- The Hamptons
- Los Angeles
- New York
- Orange County
- San Diego
- San Francisco
- Washington, D.C.
Maile Pingel | Photo: Robert Benson | October 8, 2013
Leading design duo Annie Kelly and Tim Street-Porter are honored for a lifetime of creating and capturing beauty.
The Los Angeles Antiques, Art + Design Show Opening Night Party has long been one of the city’s most desirable tickets, and this year it is doubly so. The October event, a fundraiser for the Decorative Arts and Design Council of the Los Angeles County Museum of Art, is honoring not one luminary, but two: designer and author Annie Kelly and renowned photographer Tim Street-Porter.
The husband-and-wife duo have been a force for good design in the City of Angels for decades, famously refurbishing their landmark Hollywood Hills house, Villa Vallombrosa, in the 1990s. With dozens of books and articles written of and by them, they’re two of the most knowledgeable (and beloved) figures in the world of design.
So it’s no surprise that the DADC, chaired for the last four years by interior designer Oliver M. Furth, chose the couple as the recipients of the 2013 Design Leadership Award. “We honor individuals whose vision and contributions have set an inimitable precedent in the field,” explains Furth. Previous awardees include Joel Chen, Dorothy and Harry Lawenda, and Rose Tarlow, but by adding Kelly and Street-Porter to the lineup, the award takes on a deeper significance.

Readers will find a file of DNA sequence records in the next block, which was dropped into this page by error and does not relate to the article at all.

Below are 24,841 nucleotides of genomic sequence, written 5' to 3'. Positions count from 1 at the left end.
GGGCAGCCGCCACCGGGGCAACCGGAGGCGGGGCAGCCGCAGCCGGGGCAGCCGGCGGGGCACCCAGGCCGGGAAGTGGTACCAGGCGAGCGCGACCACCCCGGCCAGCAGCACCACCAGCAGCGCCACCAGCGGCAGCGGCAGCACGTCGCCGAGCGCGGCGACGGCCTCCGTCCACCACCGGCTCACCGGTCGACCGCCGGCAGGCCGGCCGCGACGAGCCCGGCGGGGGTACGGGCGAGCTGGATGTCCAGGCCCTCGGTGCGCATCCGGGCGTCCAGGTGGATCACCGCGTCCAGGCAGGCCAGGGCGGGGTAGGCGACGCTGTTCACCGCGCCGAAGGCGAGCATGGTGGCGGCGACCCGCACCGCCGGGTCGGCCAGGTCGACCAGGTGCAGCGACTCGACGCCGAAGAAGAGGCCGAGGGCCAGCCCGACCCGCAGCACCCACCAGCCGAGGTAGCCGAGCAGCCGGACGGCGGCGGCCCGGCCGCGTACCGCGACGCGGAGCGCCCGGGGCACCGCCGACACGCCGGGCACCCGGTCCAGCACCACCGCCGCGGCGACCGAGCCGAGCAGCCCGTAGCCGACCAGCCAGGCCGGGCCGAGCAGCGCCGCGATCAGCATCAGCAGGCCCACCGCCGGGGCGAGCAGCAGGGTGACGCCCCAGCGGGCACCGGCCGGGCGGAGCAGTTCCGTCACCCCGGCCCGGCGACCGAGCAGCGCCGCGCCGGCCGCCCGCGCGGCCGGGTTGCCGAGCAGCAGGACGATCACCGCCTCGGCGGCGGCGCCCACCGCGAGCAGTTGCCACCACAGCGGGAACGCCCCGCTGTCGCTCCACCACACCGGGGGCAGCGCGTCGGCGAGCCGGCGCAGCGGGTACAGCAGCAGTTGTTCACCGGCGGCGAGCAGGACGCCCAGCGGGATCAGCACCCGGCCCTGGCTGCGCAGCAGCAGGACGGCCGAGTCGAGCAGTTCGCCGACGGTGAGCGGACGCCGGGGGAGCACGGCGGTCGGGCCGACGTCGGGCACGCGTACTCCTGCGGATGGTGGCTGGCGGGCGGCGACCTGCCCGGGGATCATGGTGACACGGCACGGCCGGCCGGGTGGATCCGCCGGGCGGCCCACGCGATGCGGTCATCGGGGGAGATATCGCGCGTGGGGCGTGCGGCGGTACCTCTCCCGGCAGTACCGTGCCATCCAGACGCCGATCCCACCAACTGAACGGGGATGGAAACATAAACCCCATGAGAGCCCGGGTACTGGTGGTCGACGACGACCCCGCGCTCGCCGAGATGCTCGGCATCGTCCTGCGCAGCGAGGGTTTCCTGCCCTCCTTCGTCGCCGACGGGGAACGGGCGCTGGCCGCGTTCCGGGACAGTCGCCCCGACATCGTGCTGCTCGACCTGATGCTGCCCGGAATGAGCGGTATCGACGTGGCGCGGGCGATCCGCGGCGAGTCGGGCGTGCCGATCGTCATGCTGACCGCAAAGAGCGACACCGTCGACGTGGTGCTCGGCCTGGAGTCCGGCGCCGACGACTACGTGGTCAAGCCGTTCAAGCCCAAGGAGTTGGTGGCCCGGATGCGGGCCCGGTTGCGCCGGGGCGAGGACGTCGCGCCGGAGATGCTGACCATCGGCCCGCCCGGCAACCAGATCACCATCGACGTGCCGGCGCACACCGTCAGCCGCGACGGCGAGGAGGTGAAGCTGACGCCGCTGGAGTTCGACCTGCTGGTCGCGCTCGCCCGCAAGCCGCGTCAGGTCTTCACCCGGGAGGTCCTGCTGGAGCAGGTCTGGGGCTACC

“Most design is witnessed not firsthand, but in magazines and books, through the lens of a photographer and the words of a writer,” says Furth. “We rely on these individuals to help interpret the story we’re telling. Both Tim and Annie are creative people, but they put ego aside to work with other creatives.” In short, their talent is letting someone else’s shine.
With the more than $300,000 raised at last year’s event, the museum purchased a 1935 Sparton Nocturne radio designed by Walter Dorwin Teague. Without an endowment fund, it’s up to these types of events to grow the purchasing power of the museum. What acquisition, then, befits the charming lensman and his effervescent wife? LACMA curator Wendy Kaplan identified just the piece: a c. 1944 experimental Eames armchair exhibited at MoMA in 1946. Two similarly in love and design-focused L.A. couples—Charles and Ray, Annie and Tim—it’s a perfect match.